Bashkortostan is a multi-ethnic society of about 4 million people out of which Muslims constitute more than half of the total population. In the Russian federation, this region has the largest Muslim concentration in its population. Islam came to the region in the 10th century and by the 14th century, it had become the dominant religion here. The Bashkirs are predominantly Sunni Muslims of the Hanafi sect. But I was struck by the fact that there were hardly any burqa or niqab wearing women in the city of Ufa. In their dress and other cultural expressions the role of Islam seemed to be minimal.

In one of my interviews with a lady named Diana in the Zubobo village near Ufa, I asked if religion played any role in the social life of people of Bashkortostan and Ufa in particular. She was emphatic that it did not though people did believe in Islam. Women were mostly dressed in skirt and shirt or in a pair of jeans and shirt. In contrast, though, Rashit, the husband of the lady told me that he has a dream of settling in Dubai. When I asked him for the reason for preferring Dubai, he said, it had a better environment, people were religious, they did not indulge in vices like drinking or drug and the social life was ideal. It was also revealing to know that the man was an engineering graduate and employed in the Ufa municipality but took up the job of a part time cook, helper in a department store and took up other similar odd jobs whenever an opportunity arose. He had the ambition of becoming a Chef at a big hotel or airport. ‘Money, it is money, which is everything here’, Rashit informed me profoundly.
My visit to the Zubobo village and meeting with Diana was both revealing and rewarding. The contrast between the city of Ufa and the village was evident. The houses made of wood were beautiful, cosy and comfortable in their simplicity. However, the roads, just a few hundred metres off the main road were unpaved and kuchcha. Yet, the bumpy ride to the village was more than made up by the broad and toothy smile of Diana. She would not let me go without offering the world famous wild Honey of Bashkortostan, the national food of Bashkir region and Chuk Chuk- a sweet delicacy very similar to Indian Chikki.
Slowly savouring the honey, my mind wandered to the days when nomadic people called ‘Gulgulwas’ would come every winter to my father with a Balti full of wild honey, complete with remnants of the honeycomb floating in it for authenticity. The gentle haggling and bargaining, banter and repartee between my father and the honey-selling Gulgulwas before the deal was finalised flashed before my eyes.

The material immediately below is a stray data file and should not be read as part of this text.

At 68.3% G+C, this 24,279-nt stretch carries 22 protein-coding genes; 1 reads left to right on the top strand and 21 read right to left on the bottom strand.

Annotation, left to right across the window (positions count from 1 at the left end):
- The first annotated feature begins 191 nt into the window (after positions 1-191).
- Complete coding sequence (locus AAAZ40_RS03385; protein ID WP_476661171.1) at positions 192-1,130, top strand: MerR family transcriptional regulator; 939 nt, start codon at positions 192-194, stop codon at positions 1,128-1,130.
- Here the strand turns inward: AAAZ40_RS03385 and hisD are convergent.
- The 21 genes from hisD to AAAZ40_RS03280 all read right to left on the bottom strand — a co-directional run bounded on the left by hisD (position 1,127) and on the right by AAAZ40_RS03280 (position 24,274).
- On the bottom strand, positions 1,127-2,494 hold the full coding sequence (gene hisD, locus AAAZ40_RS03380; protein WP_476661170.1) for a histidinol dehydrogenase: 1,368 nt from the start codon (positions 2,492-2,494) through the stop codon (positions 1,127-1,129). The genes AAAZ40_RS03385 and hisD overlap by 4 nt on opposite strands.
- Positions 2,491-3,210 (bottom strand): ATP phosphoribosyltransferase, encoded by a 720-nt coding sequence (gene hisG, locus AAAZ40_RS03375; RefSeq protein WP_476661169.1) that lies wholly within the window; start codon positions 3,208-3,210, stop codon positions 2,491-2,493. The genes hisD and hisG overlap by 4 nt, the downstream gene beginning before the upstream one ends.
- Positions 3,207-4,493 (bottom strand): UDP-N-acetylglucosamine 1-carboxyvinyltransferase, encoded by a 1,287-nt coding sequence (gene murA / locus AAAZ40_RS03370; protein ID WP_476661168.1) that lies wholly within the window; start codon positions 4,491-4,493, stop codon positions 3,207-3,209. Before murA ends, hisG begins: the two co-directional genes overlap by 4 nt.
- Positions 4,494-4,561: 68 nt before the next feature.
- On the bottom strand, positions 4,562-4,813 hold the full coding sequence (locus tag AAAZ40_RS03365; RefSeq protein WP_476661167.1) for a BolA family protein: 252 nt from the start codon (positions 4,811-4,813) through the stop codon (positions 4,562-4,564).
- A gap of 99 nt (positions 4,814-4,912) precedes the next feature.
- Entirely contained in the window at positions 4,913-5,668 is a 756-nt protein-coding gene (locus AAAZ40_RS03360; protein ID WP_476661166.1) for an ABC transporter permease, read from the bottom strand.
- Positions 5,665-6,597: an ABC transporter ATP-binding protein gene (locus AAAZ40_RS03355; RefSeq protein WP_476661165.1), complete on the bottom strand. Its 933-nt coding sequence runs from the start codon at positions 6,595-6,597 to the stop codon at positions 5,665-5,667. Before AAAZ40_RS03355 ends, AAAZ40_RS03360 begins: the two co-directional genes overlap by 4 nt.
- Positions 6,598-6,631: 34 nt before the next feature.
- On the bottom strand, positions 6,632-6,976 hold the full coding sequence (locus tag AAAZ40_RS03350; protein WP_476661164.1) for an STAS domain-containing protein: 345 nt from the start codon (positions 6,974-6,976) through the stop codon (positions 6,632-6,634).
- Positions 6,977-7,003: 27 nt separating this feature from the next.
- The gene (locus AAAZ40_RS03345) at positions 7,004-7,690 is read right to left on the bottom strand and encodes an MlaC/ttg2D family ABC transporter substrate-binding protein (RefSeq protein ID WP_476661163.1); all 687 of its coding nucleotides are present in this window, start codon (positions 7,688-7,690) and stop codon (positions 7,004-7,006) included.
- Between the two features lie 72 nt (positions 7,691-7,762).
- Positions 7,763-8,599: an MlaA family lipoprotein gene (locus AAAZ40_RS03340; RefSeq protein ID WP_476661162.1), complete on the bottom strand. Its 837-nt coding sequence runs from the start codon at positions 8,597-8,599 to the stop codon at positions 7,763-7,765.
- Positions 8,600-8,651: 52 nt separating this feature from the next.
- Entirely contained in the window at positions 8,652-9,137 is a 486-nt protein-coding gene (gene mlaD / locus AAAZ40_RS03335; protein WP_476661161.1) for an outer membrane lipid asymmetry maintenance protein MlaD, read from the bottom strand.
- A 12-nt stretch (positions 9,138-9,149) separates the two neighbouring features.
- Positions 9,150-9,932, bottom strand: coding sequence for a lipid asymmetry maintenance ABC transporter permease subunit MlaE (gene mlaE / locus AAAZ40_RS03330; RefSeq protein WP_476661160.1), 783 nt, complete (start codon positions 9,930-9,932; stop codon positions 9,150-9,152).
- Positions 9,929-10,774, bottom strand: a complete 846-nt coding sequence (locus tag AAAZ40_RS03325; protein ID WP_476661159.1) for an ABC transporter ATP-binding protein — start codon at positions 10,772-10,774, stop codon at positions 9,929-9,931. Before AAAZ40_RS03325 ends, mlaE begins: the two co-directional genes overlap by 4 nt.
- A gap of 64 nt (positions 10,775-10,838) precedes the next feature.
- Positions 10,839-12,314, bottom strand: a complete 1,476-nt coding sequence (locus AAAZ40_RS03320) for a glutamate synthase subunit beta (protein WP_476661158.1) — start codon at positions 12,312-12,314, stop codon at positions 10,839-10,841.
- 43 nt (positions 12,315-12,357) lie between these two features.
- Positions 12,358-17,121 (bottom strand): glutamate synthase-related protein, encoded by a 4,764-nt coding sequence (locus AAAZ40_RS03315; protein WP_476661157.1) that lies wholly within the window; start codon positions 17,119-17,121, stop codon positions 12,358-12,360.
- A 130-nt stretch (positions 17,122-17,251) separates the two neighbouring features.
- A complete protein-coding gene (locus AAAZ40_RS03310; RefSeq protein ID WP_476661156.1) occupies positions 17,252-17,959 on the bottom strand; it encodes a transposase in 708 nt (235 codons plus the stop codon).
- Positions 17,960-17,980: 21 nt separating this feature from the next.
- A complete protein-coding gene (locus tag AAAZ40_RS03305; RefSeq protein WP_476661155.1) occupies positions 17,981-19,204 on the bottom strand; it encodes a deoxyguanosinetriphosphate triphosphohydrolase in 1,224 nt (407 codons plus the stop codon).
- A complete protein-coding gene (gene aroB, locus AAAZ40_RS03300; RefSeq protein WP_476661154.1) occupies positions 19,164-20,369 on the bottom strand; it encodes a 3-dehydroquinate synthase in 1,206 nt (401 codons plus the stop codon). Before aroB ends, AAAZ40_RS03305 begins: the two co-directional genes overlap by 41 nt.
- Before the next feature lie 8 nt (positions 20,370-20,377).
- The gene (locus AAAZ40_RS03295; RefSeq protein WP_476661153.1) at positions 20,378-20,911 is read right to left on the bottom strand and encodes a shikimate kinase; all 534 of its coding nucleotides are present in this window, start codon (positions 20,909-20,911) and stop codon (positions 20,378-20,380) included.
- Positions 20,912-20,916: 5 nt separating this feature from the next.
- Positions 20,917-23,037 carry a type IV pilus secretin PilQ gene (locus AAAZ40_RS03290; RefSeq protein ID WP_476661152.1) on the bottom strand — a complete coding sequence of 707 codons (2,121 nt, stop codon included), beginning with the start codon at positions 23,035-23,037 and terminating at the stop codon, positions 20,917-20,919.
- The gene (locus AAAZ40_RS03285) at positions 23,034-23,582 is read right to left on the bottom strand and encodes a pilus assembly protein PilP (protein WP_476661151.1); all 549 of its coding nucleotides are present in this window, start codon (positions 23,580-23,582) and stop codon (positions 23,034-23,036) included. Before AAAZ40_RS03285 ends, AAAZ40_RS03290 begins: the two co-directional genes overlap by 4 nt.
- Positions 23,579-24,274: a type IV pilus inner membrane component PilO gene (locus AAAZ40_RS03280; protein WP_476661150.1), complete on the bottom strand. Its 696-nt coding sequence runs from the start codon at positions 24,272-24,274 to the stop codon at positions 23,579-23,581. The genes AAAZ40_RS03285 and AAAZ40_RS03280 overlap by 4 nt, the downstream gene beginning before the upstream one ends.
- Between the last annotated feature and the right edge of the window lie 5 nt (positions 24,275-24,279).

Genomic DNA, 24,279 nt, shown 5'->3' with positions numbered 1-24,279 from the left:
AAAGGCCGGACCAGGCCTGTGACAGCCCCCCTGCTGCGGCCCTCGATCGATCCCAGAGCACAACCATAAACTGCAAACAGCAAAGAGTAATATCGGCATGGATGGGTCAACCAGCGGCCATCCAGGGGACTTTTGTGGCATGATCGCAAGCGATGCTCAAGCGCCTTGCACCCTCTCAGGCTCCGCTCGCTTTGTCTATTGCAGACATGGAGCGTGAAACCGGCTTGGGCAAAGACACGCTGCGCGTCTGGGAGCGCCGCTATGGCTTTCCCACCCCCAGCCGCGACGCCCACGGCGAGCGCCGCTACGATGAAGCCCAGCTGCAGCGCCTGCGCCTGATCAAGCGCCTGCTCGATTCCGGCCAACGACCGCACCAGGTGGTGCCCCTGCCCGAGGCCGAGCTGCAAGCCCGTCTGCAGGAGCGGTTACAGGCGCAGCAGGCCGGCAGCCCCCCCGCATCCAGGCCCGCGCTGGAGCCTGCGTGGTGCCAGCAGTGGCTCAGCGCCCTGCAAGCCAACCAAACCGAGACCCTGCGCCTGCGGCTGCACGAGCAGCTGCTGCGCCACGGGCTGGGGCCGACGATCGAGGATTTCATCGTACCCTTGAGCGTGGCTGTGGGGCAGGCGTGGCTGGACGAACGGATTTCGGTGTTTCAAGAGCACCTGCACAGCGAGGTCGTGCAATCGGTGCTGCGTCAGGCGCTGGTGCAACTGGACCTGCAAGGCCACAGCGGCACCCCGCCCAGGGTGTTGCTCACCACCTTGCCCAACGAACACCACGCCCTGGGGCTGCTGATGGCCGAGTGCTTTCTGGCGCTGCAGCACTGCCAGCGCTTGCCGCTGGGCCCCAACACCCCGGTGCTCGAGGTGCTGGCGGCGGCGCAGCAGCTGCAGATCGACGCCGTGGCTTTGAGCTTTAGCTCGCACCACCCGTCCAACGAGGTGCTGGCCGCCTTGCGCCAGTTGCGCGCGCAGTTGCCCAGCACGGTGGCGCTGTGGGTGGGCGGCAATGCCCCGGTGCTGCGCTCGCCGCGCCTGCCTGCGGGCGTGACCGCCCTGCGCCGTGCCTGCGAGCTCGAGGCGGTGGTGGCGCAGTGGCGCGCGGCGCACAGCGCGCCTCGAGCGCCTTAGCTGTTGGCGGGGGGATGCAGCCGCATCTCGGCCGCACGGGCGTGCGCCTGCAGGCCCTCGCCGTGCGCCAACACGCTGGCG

Wild honey of Bashkortostan, wild honey form the banks of the Ganges- so distant yet so close!


Moscow Metro 2015

Moscow Metro

Travelling in the Moscow metro is nothing less than being part of a living art exhibition. Whether it is the Mayakovskaya station with its ‘art deco stainless steel columns’ or the Park Kulturi station that faced suicide bomb attack in 2010, the visitor is overwhelmed by the sheer grandeur of Moscow metro stations. Lighting, Paintings, mosaics and murals, stained glass panels, sculptures- all of it spread over 200 stations and a track length exceeding 300 kilometres. A perfect blend of beauty and utility, the Moscow metro celebrated its 80th year in May this year. No great surprise that it is the most popular destination for any visitor to Moscow. I was no exception.

I arrived in Moscow from Ufa early in the morning after taking a 25 minutes flight which had taken about 3 hours while I had gone to Ufa a few days back. The time zone difference between Moscow and Ufa seemed to have expedited the speed of the Siberian Airlines and it felt really good. I was keen on seeing a few land-marks in Moscow in a few days that I had there. Moscow metro was the first on my list. Starting from the Leninsky Prospekt flat of my friend Viru in the afternoon to the metro station was a walk of hardly ten minutes. The metro station looked gorgeous with granite flooring and modern sculptures and designs made of stainless steel. Soon the train arrived. However, it was somewhat disappointing to find the train extremely noisy though it moved at great speed. It was impossible to talk and I found it hard to even listen to the announcement being made. I noticed that the windows of the metro compartment were open and that created noise. Probably, the metro was designed this way to keep the cost of air-conditioning down which seemed a little odd considering the swanky look of the metro stations.